The Courier News from Blytheville, Arkansas on September 4, 1953 · Page 10
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The Courier News from Blytheville, Arkansas · Page 10

Blytheville, Arkansas
Issue Date:
Friday, September 4, 1953
Page 10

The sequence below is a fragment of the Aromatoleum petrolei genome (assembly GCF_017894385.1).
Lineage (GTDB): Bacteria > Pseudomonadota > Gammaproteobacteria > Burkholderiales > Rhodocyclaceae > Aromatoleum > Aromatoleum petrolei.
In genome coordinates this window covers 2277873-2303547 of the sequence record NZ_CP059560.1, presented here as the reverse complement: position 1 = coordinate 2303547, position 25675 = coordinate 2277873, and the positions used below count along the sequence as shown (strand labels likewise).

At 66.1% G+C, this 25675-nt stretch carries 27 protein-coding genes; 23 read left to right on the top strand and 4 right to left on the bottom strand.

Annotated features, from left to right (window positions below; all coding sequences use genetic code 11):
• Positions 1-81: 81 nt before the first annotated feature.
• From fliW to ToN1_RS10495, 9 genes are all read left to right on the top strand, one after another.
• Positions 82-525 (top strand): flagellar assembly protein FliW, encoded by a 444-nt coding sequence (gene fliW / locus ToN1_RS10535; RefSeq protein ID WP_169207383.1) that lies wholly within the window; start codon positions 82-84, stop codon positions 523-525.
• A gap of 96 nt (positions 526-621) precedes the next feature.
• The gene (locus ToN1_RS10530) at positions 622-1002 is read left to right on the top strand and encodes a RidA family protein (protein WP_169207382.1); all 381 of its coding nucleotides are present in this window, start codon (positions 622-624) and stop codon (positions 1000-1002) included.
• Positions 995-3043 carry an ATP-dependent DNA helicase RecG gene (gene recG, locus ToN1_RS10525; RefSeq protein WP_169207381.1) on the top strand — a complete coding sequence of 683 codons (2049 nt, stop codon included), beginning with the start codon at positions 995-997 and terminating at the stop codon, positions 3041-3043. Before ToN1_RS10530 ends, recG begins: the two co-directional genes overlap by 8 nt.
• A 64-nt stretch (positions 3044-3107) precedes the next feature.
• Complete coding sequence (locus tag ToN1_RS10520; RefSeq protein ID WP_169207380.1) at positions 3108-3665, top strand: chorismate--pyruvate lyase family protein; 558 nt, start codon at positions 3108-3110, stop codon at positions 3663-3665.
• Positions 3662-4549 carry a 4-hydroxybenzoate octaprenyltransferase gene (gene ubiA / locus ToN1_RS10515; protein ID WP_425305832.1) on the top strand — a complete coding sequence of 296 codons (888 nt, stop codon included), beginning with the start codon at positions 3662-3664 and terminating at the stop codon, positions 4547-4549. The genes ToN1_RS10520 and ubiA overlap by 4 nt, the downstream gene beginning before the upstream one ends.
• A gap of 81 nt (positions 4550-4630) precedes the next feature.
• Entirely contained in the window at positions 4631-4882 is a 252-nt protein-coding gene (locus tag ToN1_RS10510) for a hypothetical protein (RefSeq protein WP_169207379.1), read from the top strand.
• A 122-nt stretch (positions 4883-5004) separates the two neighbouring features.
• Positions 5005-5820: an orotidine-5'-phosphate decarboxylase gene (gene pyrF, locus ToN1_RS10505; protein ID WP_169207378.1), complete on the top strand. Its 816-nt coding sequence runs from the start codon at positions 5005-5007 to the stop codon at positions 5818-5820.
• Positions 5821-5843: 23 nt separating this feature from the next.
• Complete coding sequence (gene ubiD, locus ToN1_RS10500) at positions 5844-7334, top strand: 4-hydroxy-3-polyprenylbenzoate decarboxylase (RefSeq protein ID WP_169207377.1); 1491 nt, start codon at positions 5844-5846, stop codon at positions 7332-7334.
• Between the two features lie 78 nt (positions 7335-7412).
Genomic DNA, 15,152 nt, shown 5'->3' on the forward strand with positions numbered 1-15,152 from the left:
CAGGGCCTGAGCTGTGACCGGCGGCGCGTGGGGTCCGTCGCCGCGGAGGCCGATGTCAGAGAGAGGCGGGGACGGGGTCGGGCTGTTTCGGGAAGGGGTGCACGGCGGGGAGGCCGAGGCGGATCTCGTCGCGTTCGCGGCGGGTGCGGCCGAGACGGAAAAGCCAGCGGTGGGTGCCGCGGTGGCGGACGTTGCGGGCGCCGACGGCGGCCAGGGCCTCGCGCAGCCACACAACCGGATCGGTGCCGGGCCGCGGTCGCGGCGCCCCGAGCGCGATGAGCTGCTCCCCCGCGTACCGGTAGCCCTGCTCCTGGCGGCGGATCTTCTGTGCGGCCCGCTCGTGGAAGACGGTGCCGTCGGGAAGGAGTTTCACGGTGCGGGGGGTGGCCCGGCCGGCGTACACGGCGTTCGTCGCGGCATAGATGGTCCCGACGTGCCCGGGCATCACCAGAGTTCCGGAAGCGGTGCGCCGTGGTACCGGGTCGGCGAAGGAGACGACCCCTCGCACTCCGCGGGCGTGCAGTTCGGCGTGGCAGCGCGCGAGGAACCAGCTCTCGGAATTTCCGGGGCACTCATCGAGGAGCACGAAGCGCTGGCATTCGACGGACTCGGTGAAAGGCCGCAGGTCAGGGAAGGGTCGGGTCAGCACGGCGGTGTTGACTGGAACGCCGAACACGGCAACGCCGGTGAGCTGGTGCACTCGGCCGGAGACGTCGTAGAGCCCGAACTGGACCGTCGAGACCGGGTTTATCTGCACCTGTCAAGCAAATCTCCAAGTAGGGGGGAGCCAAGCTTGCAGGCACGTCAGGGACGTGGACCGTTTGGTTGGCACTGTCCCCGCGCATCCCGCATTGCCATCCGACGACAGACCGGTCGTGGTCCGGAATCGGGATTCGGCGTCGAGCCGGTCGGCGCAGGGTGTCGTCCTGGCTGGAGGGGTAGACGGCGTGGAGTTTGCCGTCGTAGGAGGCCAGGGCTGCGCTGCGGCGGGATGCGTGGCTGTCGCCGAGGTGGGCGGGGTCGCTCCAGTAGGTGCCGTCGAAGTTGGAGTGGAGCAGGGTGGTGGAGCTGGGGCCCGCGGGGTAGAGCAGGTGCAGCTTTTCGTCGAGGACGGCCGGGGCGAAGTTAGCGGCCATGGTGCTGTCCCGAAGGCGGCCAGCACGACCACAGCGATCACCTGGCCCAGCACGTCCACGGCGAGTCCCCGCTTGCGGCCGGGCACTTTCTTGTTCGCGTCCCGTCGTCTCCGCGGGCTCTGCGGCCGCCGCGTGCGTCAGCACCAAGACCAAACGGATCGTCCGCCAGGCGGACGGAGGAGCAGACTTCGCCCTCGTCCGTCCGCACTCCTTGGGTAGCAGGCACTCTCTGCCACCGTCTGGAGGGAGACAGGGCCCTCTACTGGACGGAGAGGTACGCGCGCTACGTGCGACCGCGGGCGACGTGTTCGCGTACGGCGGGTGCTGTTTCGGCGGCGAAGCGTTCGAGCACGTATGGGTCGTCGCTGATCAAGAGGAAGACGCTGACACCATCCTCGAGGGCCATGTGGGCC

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PAGE TEN iji i. i, Th« War That StHI Rages in Korea— ROKs Have Heart-Breaking Task Fighting Guerrillas MHTOR'S NOTE: Thta fa ««! second of three dlspatchei on it* w*r *»* ittH <•»«•« 1° *<"•««. reported by NBA roving corre- •pondeni Kred Spark., who Just spent a week on the hunt with KOK urfl-ruerrllla forces. Br FRJED SPARKS NBA Staff Correspondent TAGU Korea — (NEA) —- We were on a manhunt. Our assignment was to find seven Red guerrillas on a thickly wooded hill. Find them and kill them. My companions, trim troopers of the 10th Security Battalion Army of the Republic of Korea, took the slow steady climb'with simple grace. They carried not an ounce of fat, not a sign of paunch. Heavy with cameras, I labored uphill, a head taller than the next — as easy a target as a church steeple. My friends were like creeping flower beds. Their steel helmets were camouflaged in blue and green wild flowers, laced tight by odd bits of rope. Their breath came as regular, as unhurried, as a grandfather clock. For most of them guerrilla hunt- Ing was an old business. For three years they had followed the same squad leader, Sgt. Kim Joon Dal, wnose open fatigue shirt revealed * chest like a washboard with springy muscles, who smiled — with a liberal hint of gold — and said: "I have no perspiration left." The night before, peasants in nearby Chumchon reported a small guerrilla band crossing an adjacent ridge The hunter's instinct told Kim they would hide during the day amidst the thickets of this hill, if anywhere. Kim's trigger finger was ready for any surprise. With Oriental fatalism he was prepared to accept the first shot, the first casualty. "On such a hunt." he said, "we are the bait. But the animal only gets one mouthful — and on this he chokes to death." • > • With the deliberation of a pioneer •cout, Kim sought clues: A pad of dried pressed grass on which the hunted might have rested; a grain of white rice from their breakfast; E chicken bone. Finally we closed the net. Empty, and typical. This is the heartbreaking business of guerrilla hunt- Ing which goes on doily. The smart guerrilla never stands to fight unless cornered in cave or paddy. They never surrender. When hit, being without medication, they press pumpkin leaves to * their wounds to lessen the chance of infection. In the months past, Kim's squad has enjoyed relatively good hunting. Seven Communist guerrillas killed, eight wounded sufficient for capture, some'20 hideouts found and destroyed. Thoie are small casualty figures by the bloody totals of the recent war, now slumbering in truce. But the hunter here snys: "Tha rifle of one guerrilla Is more deadly for Korea than the rifles of 100 on the front lines." Hunting will be better when the foliage dies, when sandals print clear in the snows, when the guerrillas must raid deep down the valleys for food. Now summer is their protector with its lush leaves and grass, the unguarded peasants working paddies high in the hills an easy source of supply. With the main Allied armies still up front keeping a "Watch on the • Chopsticks," it is a tremendous obligation to protect peasants, isolated towns, railroads, radio relay stations, main supply roads, the careless GI perhaps picnicking with his Korean girl friend on a lonely plain. To better understand this almost impossible job, I made a shaking eight-hour jeep journey to the outposts with Capt. Rocco Barbuto, of Boston, a combat infantryman who as American adbisor to the 10th Security Battalion is one of few Yanks hunting guerrillas, a ROK duty. We followed Battalion Commander Col. Kim Pan Kyoo, whose jeep bristled with firearms pointed at every suspicious bush. We tooled along trails builtifor four [eet, not four wheels. We passed fortified . stockades and finally stopped on the top of a Read Courier News Classified Ads mountain pass. Here was a guard post, a deep foxhole protected from sun and rain by an umbrella- shaped, thatched roof. • * • Five farm boys stood watch with an odd assortment of weapons, including Japanese rifles from the last great war. Volunteers, they give a day a week. A phone links them to the nearest battalion position. Money for the wire was raised by peasant contribution. The peasants are trying hard to defend themselves. They fear authorities might move them to the cities as refugees, copying anti- guerrilla actions taken In Greece and Malaya to deny the cliff prowlers food sources. One guard, standing below a fading snapshot of kimono-clad President Rhee tacked on a pole, said; "Over that ridge come new Communists from North Korea. How can we stop them? There are hundreds of paths. They rest all day in the wilderness — perhaps they are watching us — and move at night. There are many way stations, caves with food, friends in the villages. "All we do is protect the road and rice workers during the day, la—v PLANNING THE HUNT: Capt. Rocco Barbuto of Boston, U. S. Advisor to ROK 10th Security Battalion, maps out guerrilla search with Battalion Commander Col. Kim Pan Kyoo. stop travel after dark. The other;shot. Their heads were cut off and week, not two miles down, a log was placed across the road and when two traveling soldiers stopped to remove it they were FOR THEM. NO TRUCE: With World War II Japanese rifles ns nnmnu'iit, volumccr farm boys j^ilard a hih.op pass in South Korea against marauding raids by Red Guerrillas. (stuck on fence poles as a warn- Tomorrow: The guerrilla kidnap 'slaves." NATO to Build Pipeline For Jet Fuel PARIS (/?)—Construction is scheduled to begin this 'fail on 1,875 miles of pipelines to speed jet fuel to NATO forces in nine West European nations. Officials of the North Atlantic Treaty Organization, announcing Inst, night that work would be started soon, said the project would cost 100 million dollars. The network will tie in with a 400-mile pipeline the United States plans to build ncrops Prance to West Germany. The lines will feed the 125 airfields NATO plans to complete by the end of the year in France, Belgium, Holland, West Germany, Norway, Denmark, Italy, Greece and Turkey. Common Metal Titanium, least known metal in the earth's crust, is the most common. It, is estimated that there are one hundrncl million tons of it in the upper ton miles of the earth's criifil. Negro School Faculties Listed 37 Will Teach In Six Schools In Blythevilfe District The list of 37 ttacheri lot th« six Negro schools in the Blytheviue School District wa» announced yesterday by Superintendent W. B- Nicholson. By schools, the list includes: HARRISON HIGH SCHOOL: Leo D. JeHers, principal; Ayre E, Lester, agriculture; Jlmmie M. Robinson, English; Elvira Bussey, English and music; Helen R. Nunn, home economics; M. J, Shivers and Alena Wiley, mathematics; Ira T. Young, physical education, and coach; Berberlene Tatum, physical education; James Edmond, science; Annie C. Home and Willie Mae Robinson, social science; Carrie B- White, social science and librarian. ELM STREET — Robert Wiley, principal and fifth grade; Ethel Green and Samuella Jeffers, sixth; Jewell Paucett, fifth; Goldena Mckinistry and Bessie McCullough, fourth; Arizona Haley and lone P. Banks, third; Arizona Haley and Louise Swing, second; Octavia Shivers and Georgia V. Seals, first. ROBINSON — Ollie W. Howard, fifth grade; Corlne P. Wilson, fourth; Alberteen Hirsch, third; Emma Lester, second; and Ollie Rae Sumerall, first. CLEAR LAKE — Thurman Green, principal and sixth, seventh and eighth grades; Lucille Tillman, third, fourth and fifth; Theodoshia Green, first and second. NUMBER NINE—Rosie Lee Williams, fourth, fifth and sixth grades; Mary Payne, first, second and third. PROMISED LAND — Oneita Young, fourth, fifth and sixth grades; Era Thompson, first, second and third. NOTICE Notice is hereby given that the undersigned has filed with the Department of Alcoholic Beverage Control of the State of Arkansas for a permit to sell and dispense beer at retail on the premises described as: 115A E. Main, Blytheville, Mississippi County. The undersigned states that he Is a citizen of Arkansas, of good moral character, that he has never been convicted of a felony or other crime involving moral turpitude; that no license to sell beer by the undersigned has been revoked within five years last past; and that the undersigned hae never been convicted of violating the laws of this state, or any other state, relative to the sale of alcoholic liquors. Application is for permit to be issued for operation beginning on the Oct. day of 1, 1953, and to expire on the 30th day of June, 1954. S- B. Fatten, Applicant Subscribed and sworn to before me this 3 day of September, 1953- Elizabeth Mason, Notary Public My Commission expires: 4-26-54. Senator Ing a 11s called Kansas the navel of the nation" since it \K the geographical conter of the United States. BEAN FEAST - Donna Rae Meincke, 2>/ 2 , of Moline, 111., has enough vegetable to last her all winter in this Polish bean, four feet high, weighing 8VS> pounds. The huge vegetable is not properly a bean, but a member of the gourd family. Chinese Reds Said Sending Planes To Indo-China TAIPEH. Formosa (Si —A Nationalist Chinese news agency said today the Chinese Communists plan to give the Vietminh rebels in Indochina 15 fighter planes and use of air bases in South China's Kwangsi province. ' The Interior Ministry's Ta Tao agency, which claims underground sources said the planes would be handed over shortly at Nanning in Kwangsi. The agency also said a 30-man Vietminh good will mission left Peiping Aug. 27 for Outer Mongolia after a. four-week visit to North China, probably to conclude a mutual defense pact with the Mongolian state. Alabama Woman Electrocuted For Slaying of Infant Niece MONTGOMERY, Ala. (/P)-Wlth a mumbled prayer for forglveneis, Mr«. Earle Dennlson was put to deatti early today for the biearre poison slaying of an infant niece whose life she had insured for 15,500. The frail, trembling former surgical nurse made no protest as she yss seated in Kilby prison's yellow electric chair, but winced end uttered a faint cry when tile straps were pulled too tight. She was the first white woman ever electrocuted in Alabama. Mrs. Dennison, who fed arsenic to 2-yenr-old Shirley Diann Weldon for the insurance she had taken out on her, met death calmly despite her nervousness. To the prison authorities and witnesses who watched her die. the 55-year-old widow had only this to say: "Please forgive me for everything I <Hd. I forglv« everybody." With thosa final words, the black mask Was hooked into place and 2,500 volts of electricity were shot through the nurse's body. The time »a» 12:v. a.m. CST. At 12:11 a.m. two physicians pronounced her lifeless. Iran Reported In New Trade Deal with Soviet TEHRAN, Iran (<P) — The Tehran press says Russia and Iran rmve. agreed to increase trade between ( the two countries by almost 100 per- cent. A new barter agreement signed yesterday will supplement a pact signed last June, the newspapers said. Russia reportedly will send Iran 20,000 tons of sugar, 15 million yards of cotton goods, 5,700 tons of iron and steel products, 50 tons of copper, nickel and brass, plus increased amounts of chemicals and electric and other equipment. In exchange, Iran's exports to the Soviets will include 10,000 tons of rice, 2,000 tons of tobacco, 5,000 tons of raw cotton, 30,000 tons of lead ore, 6,000 tons of iron ore, and ! sulphur, oil seeds and foodstuffs. Tel-Aviv Urged to Rebuild TEL-AVIV iff) — Two-thirds of Tel-Aviv should be rebuilt according to Mr. Aharon Horwitz, an American town planner, who after a two years' study of the problem has submitted his proposals to the Municipality here. The rapidly growing 43-year-old city which contains today — together with neighboring Jaffa — 350,000 inhabitants, needs a thinning out of some of its residential areas, wider streets and more recreation grounds, Mr. Horwitz declared. He asserted that his' plan could be executed within 20 years after which Telv-Aiv-Jaffa might well provide housing for 500,000. Coronation Photo Explained PERTH W — The secret behind that touching Coronation picture of I the Queen Mother and Prince j Charles has come out in Australia. You will remember the picture —' the Queen Mother bending down and looking at the upturned face of her grandchild. | The Western Australian presi-1 dent of the Returned Servicemen's ' Association. F. C. Chancy, told j about the picture when he returned ; Perth from the Coronation. He \ said the Queen Mother told him the itory. Prince Charles had perfumed oil on his hair for the first time Coro- i nation Day. In the middle of the | service he patted his hair and j broke the hush in Westminster Abbey with "Nanna, doesn't it smell nice." A photographer caught the Queen Mother reassuring him on the I point. ' In Japan. O Shima island is known as "Suicide Island" because hundreds of people have jumped into its volcano. 'TAKE" A SPIN~-< Schmidt, of North Bellmore, K Y., demonstrates his new "Para-Copter," which h« i»y» inyone can fly after 43 minute of instruction. The sell-starting, pulse-jet-powered craft weighs , 225 pounds, and will J*JJ^ , to learn good grooming Teach your first-grader the importance of maintaining a first-rate appearance at all times . .. neat, trim, well-groomed. Washables, laundered crisp and sparkling clean, do wonders for his sense of pride and self respect ... at trifling cost to you (when we do the laundering, that is). LAUNDRY - CLEANERS IF YOU LIKE A REAL BARGAIN, READ THE WANT ADS The BIGGEST selling job in town Here in the classified section of your newspaper . . . you meet personally those people who are really jn the market for what you have to offer. They read your message because they want to hire or be hired, to buy, sell, to rent, or to do you a service. Within minutes after your paper appears YOU GET RESULTS THROUGH THE WANT ADS! Ads placed before 9 a.m. will appear same day. All classified advertising payable in advance. BLYTHEVILLE COURIER NEWS MONEY Money is what you will save this fall If you have storage bins to store your surplus bean crop. With a support price of approx- ibately S2.5G per bu. and an indicated fall price of §2.00 per bu. you can see this will mean a 56c per bu, savings for the farmer on beans stored on the farm in government approved storage. [ Our bins can be financed with 4 years to pay. 1&SI1ST BSN OF All TO IRECT! •Stop in soon, while we still have famous -SIOUX- Steel grain bins! For Additional Information Please Call lean Corp. 1800 W. Main B'ville Phones 6856-6857 GREENS NEW LOAFER SUPPERS Smartest idea In yean —casual leather loafers with SOFT PADDED SOlMI COMFY MOC Indion Ion Podded sole with special joil-pfoof finish. Dff CiE Indian Ion. Podded solo lit MAIN ltlll»